PHNOM PENH, Jan 24 2014 (IPS) – Many Cambodian women arrive in South Korea or China for marriage, only to find themselves being chosen as mistresses, say labour rights activists. While young Cambodian men, who travel to Thailand to work on fishing boats, often fall prey to drug abuse.
Loss of land, debt, poor pay and high prices of petrol and electricity are pushing youths from poverty-stricken Cambodia to foreign lands – sometimes with disastrous consequences.
Miserable working conditions in the garment sector have only worsened the labour trafficking scenario.
Tola Moeun, head of the Community Legal Education Centre (CLEC), said rural farmers comprise 80 percent of Cambodia’s population, but they are increasingly in debt due to high-interest loans. As a result, youth leave home in search of work.
He also cited the example of Cambodia’s garment industry, saying the prospect of being a garment worker is so terrible that often women will do anything to escape this fate.
“Women garment workers often choose to go to South Korea to escape the situation,” Tola told IPS.
CLEC has received several calls from families whose daughters were experiencing troubled “marriages” to Chinese and South Korean men that turned out to be sham marriages.
Tola said families accept money from marriage brokers without understanding the situation. The truth emerges when the women arrive in South Korea, only to be lined up in a room for the “husband” to choose from.
“I went to South Korea in 2011. It was explained to me that South Korean wives are not worried about sex workers because the husband takes a mistress. So he chooses a Cambodian girl to ‘marry’,” he said.
“In China, there is a shortage of women in the countryside. The man wants a wife to work for him without pay, so she becomes not only a labour slave but also a sex slave,” Tola said.
He concedes, however, that all international marriages are not shams.
A 24-year-old woman in Phnom Penh told IPS she knew of many successful relationships through marriage brokers. But she contacted IPS when a 30-year-old woman was being aggressively pursued by a marriage broker after she changed her mind about an offer. The broker backed off when CLEC was mentioned.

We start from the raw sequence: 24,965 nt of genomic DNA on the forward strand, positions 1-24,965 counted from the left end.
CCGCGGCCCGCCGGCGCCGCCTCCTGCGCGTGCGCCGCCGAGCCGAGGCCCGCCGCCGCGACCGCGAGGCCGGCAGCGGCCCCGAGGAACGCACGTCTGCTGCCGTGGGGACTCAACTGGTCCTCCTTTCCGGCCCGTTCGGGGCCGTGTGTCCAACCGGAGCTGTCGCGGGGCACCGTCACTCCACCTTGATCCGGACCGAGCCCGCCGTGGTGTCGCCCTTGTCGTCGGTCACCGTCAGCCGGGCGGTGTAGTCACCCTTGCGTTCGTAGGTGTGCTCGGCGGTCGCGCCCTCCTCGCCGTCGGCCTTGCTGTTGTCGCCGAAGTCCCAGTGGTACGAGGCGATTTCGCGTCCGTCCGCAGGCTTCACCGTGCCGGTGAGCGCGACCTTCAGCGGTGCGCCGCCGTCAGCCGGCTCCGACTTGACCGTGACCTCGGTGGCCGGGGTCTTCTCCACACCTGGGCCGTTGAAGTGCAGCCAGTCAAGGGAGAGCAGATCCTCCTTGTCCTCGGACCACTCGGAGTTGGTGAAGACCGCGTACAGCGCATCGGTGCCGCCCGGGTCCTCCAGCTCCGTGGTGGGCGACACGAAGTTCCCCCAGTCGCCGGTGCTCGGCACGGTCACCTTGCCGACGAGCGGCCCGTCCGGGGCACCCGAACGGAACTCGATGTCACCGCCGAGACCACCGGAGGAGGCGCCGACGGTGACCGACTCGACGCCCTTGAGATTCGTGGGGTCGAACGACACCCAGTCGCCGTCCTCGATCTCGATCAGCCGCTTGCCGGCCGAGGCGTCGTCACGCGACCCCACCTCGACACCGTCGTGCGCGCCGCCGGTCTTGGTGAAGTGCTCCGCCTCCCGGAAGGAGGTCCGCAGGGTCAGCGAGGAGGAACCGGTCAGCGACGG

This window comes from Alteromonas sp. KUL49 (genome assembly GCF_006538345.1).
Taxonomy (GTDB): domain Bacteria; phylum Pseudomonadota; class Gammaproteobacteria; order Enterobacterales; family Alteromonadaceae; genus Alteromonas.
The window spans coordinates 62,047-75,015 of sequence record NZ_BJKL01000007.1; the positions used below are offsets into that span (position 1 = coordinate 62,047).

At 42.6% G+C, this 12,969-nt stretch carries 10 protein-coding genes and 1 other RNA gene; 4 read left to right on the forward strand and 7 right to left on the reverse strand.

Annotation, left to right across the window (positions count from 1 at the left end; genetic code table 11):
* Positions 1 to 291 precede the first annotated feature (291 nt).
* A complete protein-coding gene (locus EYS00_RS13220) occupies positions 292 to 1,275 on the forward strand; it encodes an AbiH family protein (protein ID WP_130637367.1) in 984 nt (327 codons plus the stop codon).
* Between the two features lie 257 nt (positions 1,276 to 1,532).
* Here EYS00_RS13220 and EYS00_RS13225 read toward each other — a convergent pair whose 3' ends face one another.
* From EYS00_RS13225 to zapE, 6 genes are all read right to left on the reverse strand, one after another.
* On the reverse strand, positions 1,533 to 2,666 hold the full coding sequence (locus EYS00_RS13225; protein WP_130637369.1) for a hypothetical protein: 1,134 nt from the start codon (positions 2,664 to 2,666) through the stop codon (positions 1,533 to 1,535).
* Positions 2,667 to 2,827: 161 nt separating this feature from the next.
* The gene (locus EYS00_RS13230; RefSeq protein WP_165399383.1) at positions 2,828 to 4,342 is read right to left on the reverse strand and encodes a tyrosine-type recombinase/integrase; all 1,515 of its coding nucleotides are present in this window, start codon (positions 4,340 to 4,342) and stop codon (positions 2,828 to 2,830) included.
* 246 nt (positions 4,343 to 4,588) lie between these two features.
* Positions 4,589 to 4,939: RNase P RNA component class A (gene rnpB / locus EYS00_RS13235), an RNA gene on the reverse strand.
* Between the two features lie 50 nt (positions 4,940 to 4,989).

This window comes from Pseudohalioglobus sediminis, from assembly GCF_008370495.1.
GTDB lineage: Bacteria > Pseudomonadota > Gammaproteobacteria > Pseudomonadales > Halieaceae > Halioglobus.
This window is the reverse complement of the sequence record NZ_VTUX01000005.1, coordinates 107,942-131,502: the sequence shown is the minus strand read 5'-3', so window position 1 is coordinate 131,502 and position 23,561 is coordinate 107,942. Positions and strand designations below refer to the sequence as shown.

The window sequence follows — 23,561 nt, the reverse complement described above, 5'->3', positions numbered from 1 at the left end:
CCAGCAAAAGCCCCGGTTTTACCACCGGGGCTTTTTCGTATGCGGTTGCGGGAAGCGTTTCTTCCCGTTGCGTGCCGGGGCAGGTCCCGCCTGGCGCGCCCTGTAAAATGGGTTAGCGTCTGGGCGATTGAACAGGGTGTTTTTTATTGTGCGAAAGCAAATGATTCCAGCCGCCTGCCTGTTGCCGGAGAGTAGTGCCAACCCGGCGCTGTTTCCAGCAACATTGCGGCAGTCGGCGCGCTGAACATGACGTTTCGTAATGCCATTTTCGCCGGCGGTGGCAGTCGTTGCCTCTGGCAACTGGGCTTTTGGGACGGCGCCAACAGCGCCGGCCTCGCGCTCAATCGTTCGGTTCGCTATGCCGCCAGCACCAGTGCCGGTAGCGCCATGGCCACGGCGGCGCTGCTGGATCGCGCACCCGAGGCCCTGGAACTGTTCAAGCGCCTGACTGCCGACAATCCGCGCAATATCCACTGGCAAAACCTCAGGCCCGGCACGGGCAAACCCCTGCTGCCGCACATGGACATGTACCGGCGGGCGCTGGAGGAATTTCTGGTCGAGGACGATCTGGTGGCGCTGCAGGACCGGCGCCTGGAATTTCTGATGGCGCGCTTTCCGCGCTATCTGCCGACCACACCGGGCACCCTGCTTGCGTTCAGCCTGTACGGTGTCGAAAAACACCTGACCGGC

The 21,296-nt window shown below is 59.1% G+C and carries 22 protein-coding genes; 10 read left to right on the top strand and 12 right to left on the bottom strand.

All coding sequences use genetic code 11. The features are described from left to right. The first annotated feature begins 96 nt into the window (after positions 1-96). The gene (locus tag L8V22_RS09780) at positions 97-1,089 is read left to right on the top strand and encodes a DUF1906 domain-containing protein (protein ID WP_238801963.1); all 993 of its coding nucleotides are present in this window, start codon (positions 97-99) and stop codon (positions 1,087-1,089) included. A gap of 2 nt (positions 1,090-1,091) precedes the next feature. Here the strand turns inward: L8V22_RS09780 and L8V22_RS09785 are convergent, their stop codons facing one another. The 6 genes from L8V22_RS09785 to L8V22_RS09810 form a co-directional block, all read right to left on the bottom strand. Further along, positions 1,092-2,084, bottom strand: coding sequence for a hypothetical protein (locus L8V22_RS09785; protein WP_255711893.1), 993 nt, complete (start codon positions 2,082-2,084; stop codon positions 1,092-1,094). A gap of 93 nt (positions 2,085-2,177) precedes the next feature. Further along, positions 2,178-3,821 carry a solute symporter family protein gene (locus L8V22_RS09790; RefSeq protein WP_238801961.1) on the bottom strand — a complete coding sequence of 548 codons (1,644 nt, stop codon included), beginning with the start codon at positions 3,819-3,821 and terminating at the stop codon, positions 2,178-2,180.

“A lot of Cambodian girls marry South Korean men. These are real relationships. Really poor people do this. Sometimes the girls come back and are able to build a house for the family and improve their lives.”
Young Cambodian men travel to Thailand to work in the construction sector, on fishing boats or in fish processing factories. This takes place either formally, using a broker for visas, or illegally.
“In case of illegal offers, the recruiter will call and say, ‘Do you want a job?’ The person will then cross the border at night, not using checkpoints, hiding in the back of a truck, lying head to toe with other people and covered with supplies that are being transported,” said Tola.
Brahm Press of the Raks Thai Foundation, an organisation that assists migrant workers, said most problems occur due to work contracts at the Cambodian end.
“As of July 2013, around 8,000 Cambodians were registered in Bangkok – 5,000 men and the rest women – and they were probably all in construction. I have heard that after deductions for recruitment agencies and housing, they come away with less than the 300 baht [10 dollars] a day minimum wage,” Press told IPS.
He said problems usually occur due to misunderstandings about work arrangements and fees or when passports are withheld to ensure that workers pay their recruitment debt.
Recently 13 young Cambodians – 11 men and two women aged between 15 and 23 – entered Thailand with the help of brokers to whom they paid 500 dollars each, said Si Ngoun, the father of one of the youths.
“They were promised a good job with a good salary of 300 baht per day.”
For two months they worked at a rubber band factory, a metal smith factory and, lastly, in the construction sector, which is where their troubles began.